Native Lives Matter

While I was doing my readings for another class, I came across an article in the Huffington Post called “13 Issues facing Native People Beyond Mascots and Casinos”  by Julian Brave NoiseCat. It was interesting to read, especially after reading “From #BlackLivesMatter to Black Liberation” because it made me realize that police brutality and mass incarceration is not solely a black and white issue. NoiseCat presents some shocking statistics about the police killings and mass incarceration of Native peoples.

 

The article presents the Center for Disease Control and Prevention’s data that although Native people are only 1 percent of the population they account for almost 2 percent of police killings. I was so shocked by this data that I decided to do a little more research. The Lakota People’s Law Project issued a Native Lives Matter report that examined the key legal issues that are facing American Indians today. Their report includes a quote from the Center on Juvenile and Criminal justice that states that “the racial group most likely to be killed by law enforcement is Native Americans, followed by African Americans, Latinos, Whites, and Asian Americans.” The report also states that “although Native youth are only 1 percent of the national youth population, 70 percent of youth committed to the Federal Bureau of Prisons (BOP) as delinquents are Native American, as are 31 percent of youth committed to the BOP as adults.” At first, I could not believe those numbers, so I decided to visit the BOP’s website. The numbers were true. Here is what the BOP says about the mass incarceration of Native youth:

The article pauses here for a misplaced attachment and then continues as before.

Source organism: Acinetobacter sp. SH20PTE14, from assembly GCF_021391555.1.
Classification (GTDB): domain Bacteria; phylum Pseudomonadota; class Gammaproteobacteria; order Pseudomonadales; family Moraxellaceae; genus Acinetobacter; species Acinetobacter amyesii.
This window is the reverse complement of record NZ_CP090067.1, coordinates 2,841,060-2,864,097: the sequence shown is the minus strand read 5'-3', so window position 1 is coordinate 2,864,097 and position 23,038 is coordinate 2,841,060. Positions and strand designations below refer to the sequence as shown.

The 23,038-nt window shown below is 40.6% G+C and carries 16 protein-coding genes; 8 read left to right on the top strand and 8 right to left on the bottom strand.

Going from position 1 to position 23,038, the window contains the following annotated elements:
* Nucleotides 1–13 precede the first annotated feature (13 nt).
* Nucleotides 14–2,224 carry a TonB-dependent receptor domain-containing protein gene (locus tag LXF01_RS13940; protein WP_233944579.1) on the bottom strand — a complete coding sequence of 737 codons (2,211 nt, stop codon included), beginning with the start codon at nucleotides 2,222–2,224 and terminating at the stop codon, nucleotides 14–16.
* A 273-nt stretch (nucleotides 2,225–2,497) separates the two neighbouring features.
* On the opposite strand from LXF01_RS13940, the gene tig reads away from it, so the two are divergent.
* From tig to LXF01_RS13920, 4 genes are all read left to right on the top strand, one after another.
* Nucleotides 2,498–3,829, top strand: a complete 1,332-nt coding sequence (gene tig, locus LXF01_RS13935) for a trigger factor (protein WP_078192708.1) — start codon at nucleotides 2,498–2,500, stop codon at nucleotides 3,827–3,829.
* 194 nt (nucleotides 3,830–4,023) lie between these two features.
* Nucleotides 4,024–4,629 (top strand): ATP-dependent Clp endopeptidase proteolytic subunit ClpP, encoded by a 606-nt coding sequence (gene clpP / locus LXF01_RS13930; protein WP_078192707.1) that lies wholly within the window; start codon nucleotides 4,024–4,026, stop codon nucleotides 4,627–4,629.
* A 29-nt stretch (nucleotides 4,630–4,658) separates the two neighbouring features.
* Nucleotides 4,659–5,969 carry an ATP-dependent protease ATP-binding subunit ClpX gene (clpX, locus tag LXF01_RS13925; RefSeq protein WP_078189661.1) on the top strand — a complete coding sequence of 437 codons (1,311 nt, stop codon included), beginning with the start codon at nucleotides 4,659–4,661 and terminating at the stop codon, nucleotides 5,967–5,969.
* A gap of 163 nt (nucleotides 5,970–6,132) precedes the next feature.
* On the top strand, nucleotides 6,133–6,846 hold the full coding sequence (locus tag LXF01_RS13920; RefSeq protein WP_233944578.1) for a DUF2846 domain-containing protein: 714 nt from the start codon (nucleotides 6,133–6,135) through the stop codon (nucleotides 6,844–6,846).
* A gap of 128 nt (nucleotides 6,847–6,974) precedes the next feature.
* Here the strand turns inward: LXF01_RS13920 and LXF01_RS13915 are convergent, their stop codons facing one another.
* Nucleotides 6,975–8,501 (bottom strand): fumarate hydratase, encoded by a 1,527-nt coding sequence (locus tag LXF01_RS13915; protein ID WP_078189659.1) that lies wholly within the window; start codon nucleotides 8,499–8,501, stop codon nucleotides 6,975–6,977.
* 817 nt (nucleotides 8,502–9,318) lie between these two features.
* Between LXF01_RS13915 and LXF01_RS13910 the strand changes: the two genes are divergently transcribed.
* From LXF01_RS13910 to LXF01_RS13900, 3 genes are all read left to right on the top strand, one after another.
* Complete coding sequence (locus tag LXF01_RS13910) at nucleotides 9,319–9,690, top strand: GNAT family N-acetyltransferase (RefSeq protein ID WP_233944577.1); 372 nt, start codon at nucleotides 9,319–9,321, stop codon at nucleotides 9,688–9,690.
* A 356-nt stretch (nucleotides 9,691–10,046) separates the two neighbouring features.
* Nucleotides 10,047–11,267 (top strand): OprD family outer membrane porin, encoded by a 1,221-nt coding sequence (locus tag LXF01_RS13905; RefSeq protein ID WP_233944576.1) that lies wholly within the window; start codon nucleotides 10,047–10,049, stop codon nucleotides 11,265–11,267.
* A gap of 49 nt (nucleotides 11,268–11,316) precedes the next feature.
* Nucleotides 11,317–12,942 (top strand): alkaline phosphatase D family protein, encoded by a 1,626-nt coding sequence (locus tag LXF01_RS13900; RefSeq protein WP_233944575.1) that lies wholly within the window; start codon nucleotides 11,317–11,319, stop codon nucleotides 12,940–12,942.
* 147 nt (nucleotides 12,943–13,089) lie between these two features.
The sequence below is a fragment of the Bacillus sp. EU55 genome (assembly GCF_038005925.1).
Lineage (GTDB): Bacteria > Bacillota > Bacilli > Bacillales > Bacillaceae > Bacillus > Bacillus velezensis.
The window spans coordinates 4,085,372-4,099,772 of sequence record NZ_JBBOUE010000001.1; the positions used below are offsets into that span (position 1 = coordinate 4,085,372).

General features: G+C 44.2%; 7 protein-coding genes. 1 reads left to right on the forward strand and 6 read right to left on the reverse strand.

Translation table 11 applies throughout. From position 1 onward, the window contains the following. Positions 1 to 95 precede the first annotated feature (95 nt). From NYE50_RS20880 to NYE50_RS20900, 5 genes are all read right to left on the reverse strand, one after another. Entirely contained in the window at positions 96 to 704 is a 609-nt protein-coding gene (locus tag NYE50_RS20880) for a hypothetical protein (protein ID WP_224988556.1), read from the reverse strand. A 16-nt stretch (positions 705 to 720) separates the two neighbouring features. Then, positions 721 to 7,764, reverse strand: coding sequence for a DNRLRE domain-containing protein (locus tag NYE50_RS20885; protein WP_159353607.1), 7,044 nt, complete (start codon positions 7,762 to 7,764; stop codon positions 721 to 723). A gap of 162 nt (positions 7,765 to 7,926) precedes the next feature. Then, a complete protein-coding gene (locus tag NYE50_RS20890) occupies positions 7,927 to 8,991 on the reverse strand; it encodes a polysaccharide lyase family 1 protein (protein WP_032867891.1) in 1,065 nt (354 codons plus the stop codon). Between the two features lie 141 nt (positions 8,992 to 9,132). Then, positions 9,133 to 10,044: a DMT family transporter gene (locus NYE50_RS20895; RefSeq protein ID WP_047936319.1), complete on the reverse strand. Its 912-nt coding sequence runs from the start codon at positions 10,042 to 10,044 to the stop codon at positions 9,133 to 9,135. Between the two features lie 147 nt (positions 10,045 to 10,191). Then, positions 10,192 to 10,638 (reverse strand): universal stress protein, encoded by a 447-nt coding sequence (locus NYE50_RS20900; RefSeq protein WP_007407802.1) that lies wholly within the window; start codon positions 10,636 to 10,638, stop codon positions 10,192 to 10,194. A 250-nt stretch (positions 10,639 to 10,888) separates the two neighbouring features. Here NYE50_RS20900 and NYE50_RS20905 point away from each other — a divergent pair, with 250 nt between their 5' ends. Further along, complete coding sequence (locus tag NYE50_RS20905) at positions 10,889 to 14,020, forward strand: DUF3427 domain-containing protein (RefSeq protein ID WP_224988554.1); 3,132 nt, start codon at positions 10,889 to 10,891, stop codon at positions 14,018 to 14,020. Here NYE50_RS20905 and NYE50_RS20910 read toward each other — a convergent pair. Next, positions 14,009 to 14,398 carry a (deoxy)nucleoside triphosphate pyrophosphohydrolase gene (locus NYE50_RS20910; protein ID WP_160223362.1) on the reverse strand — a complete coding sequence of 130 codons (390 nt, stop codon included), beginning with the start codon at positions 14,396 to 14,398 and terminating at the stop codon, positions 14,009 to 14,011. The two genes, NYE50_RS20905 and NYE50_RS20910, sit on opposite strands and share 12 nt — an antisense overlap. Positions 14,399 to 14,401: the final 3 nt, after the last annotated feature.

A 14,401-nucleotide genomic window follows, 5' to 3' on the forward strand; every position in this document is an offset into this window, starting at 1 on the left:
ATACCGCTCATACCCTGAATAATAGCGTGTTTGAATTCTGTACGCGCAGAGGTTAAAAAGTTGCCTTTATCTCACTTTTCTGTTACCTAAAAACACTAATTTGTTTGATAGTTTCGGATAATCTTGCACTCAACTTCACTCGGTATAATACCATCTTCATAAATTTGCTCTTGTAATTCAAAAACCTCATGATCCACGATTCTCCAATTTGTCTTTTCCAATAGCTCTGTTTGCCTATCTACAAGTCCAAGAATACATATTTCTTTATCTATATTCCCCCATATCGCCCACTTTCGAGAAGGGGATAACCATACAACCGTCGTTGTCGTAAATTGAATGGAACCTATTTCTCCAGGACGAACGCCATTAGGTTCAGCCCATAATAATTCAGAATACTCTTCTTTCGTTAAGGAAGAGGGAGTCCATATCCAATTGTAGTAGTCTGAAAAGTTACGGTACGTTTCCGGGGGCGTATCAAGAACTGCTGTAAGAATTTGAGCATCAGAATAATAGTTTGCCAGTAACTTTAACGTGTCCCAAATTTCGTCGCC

“Historically, the federal juvenile population has consisted predominantly of Native American males with an extensive history of drug and/or alcohol use/abuse, and violent behavior. These juveniles tend to be older in age, generally between 17 to 20 years of age, and are typically sentenced for sex-related offenses.

In fact, the Federal Government has unique jurisdiction over crimes in Indian Country and the most serious crimes committed on reservations tend to be prosecuted in federal court. As a result, most federal juveniles are Native American. Typically, federal juvenile offenders have committed violent offenses and have a history of responding to interventions and preventive measures in the community unfavorably. As a last resort, they are sentenced by the federal courts to the custody of the Bureau (BOP). Federal law does not provide aftercare supervision for BOP custody cases following release from residential programs.”

The mass incarceration of Native youth seems to be an issue of tribal sovereignty. Native youth are tried more harshly for crimes in federal court than non-native youth would be in state level court cases. The issue is not that they commit more crimes, instead there must be reform where Native youth are no longer tried in federal court and as adults.

The mass incarceration of Native youth is an issue that does not receive nearly enough, if any attention from non-native media outlets. The Lakota People’s law project has been tackling this issue as well as the more prominent issue of the Dakota Access Pipeline on their website. They do the majority of their work through petitions and marches.

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